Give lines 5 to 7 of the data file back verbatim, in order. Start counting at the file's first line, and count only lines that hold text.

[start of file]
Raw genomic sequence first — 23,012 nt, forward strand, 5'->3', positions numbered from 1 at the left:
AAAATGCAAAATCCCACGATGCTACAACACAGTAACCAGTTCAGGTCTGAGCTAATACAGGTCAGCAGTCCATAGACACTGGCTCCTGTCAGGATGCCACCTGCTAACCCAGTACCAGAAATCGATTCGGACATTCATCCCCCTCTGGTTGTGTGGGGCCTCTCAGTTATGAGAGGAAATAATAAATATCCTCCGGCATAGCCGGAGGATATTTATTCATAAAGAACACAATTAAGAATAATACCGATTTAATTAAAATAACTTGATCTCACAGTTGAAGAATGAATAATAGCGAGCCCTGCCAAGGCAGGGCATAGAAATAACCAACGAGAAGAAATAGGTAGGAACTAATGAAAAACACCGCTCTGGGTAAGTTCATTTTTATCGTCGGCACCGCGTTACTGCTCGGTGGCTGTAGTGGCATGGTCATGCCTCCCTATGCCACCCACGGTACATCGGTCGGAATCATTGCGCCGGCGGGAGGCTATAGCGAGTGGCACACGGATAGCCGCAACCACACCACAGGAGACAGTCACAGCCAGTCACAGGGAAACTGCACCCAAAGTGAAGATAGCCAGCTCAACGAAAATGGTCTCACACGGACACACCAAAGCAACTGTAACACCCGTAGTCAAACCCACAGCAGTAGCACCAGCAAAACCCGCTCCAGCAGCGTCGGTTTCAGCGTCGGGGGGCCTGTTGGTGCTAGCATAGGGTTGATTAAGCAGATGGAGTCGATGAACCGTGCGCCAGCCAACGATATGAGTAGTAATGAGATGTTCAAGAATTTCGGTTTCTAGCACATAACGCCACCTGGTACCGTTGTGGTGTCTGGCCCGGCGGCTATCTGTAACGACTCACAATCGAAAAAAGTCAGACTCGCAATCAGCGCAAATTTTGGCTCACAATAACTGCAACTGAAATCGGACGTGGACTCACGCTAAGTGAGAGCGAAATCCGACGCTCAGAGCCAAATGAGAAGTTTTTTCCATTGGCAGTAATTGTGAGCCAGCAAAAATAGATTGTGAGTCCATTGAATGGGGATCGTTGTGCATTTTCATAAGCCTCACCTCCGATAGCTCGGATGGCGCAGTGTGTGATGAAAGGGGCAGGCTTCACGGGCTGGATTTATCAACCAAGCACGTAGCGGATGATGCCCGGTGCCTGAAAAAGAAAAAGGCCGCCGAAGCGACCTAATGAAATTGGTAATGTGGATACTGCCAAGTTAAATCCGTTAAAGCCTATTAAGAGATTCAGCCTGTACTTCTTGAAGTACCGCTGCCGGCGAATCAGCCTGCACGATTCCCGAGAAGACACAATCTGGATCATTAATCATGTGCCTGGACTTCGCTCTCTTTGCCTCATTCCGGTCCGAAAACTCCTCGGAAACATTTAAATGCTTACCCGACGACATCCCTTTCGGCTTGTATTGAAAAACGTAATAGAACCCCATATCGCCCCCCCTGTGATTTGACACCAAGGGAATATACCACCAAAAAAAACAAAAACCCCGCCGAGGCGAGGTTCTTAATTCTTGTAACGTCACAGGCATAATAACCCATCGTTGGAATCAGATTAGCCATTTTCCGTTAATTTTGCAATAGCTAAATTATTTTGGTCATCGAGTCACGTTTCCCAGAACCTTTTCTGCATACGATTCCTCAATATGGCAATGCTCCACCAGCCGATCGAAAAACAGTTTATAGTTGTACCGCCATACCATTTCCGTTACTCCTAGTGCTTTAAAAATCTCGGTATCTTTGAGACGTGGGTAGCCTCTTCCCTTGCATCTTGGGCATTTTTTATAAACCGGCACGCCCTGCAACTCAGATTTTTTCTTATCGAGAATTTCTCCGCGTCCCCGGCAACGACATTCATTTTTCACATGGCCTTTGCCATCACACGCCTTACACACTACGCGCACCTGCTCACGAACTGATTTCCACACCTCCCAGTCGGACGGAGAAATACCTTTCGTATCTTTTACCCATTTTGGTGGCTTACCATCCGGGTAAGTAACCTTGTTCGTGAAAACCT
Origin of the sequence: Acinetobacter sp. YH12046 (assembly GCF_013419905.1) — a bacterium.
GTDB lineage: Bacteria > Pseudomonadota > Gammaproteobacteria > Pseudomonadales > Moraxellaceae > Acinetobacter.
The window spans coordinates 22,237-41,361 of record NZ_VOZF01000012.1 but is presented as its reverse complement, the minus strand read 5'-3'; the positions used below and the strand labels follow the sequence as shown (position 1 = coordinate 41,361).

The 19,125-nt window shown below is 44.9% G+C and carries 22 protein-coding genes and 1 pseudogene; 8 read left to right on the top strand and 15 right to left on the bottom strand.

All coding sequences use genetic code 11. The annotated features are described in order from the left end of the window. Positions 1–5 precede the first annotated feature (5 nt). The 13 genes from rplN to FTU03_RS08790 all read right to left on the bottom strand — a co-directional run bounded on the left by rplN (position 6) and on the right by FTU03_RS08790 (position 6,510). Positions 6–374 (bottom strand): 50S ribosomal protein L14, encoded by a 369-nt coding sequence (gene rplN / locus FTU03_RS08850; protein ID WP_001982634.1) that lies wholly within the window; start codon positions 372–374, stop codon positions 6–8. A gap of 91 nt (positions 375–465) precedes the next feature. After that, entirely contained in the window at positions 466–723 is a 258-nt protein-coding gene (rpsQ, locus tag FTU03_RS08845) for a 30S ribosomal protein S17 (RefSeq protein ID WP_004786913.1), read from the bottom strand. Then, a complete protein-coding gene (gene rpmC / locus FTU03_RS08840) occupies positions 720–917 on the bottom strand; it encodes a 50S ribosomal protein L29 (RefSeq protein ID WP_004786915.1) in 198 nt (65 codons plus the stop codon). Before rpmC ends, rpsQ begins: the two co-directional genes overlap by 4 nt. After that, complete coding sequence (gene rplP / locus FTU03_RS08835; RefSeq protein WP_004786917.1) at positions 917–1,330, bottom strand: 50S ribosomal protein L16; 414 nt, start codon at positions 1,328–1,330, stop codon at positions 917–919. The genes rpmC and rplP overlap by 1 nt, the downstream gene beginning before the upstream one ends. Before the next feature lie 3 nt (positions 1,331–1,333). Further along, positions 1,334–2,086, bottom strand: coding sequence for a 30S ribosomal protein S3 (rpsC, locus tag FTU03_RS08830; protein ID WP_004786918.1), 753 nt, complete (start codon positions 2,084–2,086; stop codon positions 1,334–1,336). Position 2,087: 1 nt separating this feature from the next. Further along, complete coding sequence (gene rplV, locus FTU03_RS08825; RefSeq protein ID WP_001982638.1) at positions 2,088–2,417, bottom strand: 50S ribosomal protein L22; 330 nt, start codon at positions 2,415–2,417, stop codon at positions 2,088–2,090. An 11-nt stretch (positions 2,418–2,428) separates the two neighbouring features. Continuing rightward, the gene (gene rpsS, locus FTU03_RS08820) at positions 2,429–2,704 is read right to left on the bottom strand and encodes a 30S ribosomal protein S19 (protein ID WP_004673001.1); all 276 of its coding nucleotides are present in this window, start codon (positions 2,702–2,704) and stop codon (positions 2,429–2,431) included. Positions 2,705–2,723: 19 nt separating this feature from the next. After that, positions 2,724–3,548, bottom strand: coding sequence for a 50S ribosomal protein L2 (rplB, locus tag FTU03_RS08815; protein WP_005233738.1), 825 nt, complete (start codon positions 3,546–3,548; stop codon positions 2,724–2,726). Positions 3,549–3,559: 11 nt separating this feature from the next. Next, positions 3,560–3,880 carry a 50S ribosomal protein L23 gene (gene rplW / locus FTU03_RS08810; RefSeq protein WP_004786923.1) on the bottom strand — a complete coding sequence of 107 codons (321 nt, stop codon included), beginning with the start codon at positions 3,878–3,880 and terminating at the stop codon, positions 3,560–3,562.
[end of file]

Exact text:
The window spans coordinates 22,237-41,361 of record NZ_VOZF01000012.1 but is presented as its reverse complement, the minus strand read 5'-3'; the positions used below and the strand labels follow the sequence as shown (position 1 = coordinate 41,361).

The 19,125-nt window shown below is 44.9% G+C and carries 22 protein-coding genes and 1 pseudogene; 8 read left to right on the top strand and 15 right to left on the bottom strand.

All coding sequences use genetic code 11. The annotated features are described in order from the left end of the window. Positions 1–5 precede the first annotated feature (5 nt). The 13 genes from rplN to FTU03_RS08790 all read right to left on the bottom strand — a co-directional run bounded on the left by rplN (position 6) and on the right by FTU03_RS08790 (position 6,510). Positions 6–374 (bottom strand): 50S ribosomal protein L14, encoded by a 369-nt coding sequence (gene rplN / locus FTU03_RS08850; protein ID WP_001982634.1) that lies wholly within the window; start codon positions 372–374, stop codon positions 6–8. A gap of 91 nt (positions 375–465) precedes the next feature. After that, entirely contained in the window at positions 466–723 is a 258-nt protein-coding gene (rpsQ, locus tag FTU03_RS08845) for a 30S ribosomal protein S17 (RefSeq protein ID WP_004786913.1), read from the bottom strand. Then, a complete protein-coding gene (gene rpmC / locus FTU03_RS08840) occupies positions 720–917 on the bottom strand; it encodes a 50S ribosomal protein L29 (RefSeq protein ID WP_004786915.1) in 198 nt (65 codons plus the stop codon). Before rpmC ends, rpsQ begins: the two co-directional genes overlap by 4 nt. After that, complete coding sequence (gene rplP / locus FTU03_RS08835; RefSeq protein WP_004786917.1) at positions 917–1,330, bottom strand: 50S ribosomal protein L16; 414 nt, start codon at positions 1,328–1,330, stop codon at positions 917–919. The genes rpmC and rplP overlap by 1 nt, the downstream gene beginning before the upstream one ends. Before the next feature lie 3 nt (positions 1,331–1,333). Further along, positions 1,334–2,086, bottom strand: coding sequence for a 30S ribosomal protein S3 (rpsC, locus tag FTU03_RS08830; protein ID WP_004786918.1), 753 nt, complete (start codon positions 2,084–2,086; stop codon positions 1,334–1,336). Position 2,087: 1 nt separating this feature from the next. Further along, complete coding sequence (gene rplV, locus FTU03_RS08825; RefSeq protein ID WP_001982638.1) at positions 2,088–2,417, bottom strand: 50S ribosomal protein L22; 330 nt, start codon at positions 2,415–2,417, stop codon at positions 2,088–2,090. An 11-nt stretch (positions 2,418–2,428) separates the two neighbouring features. Continuing rightward, the gene (gene rpsS, locus FTU03_RS08820) at positions 2,429–2,704 is read right to left on the bottom strand and encodes a 30S ribosomal protein S19 (protein ID WP_004673001.1); all 276 of its coding nucleotides are present in this window, start codon (positions 2,702–2,704) and stop codon (positions 2,429–2,431) included. Positions 2,705–2,723: 19 nt separating this feature from the next. After that, positions 2,724–3,548, bottom strand: coding sequence for a 50S ribosomal protein L2 (rplB, locus tag FTU03_RS08815; protein WP_005233738.1), 825 nt, complete (start codon positions 3,546–3,548; stop codon positions 2,724–2,726). Positions 3,549–3,559: 11 nt separating this feature from the next. Next, positions 3,560–3,880 carry a 50S ribosomal protein L23 gene (gene rplW / locus FTU03_RS08810; RefSeq protein WP_004786923.1) on the bottom strand — a complete coding sequence of 107 codons (321 nt, stop codon included), beginning with the start codon at positions 3,878–3,880 and terminating at the stop codon, positions 3,560–3,562.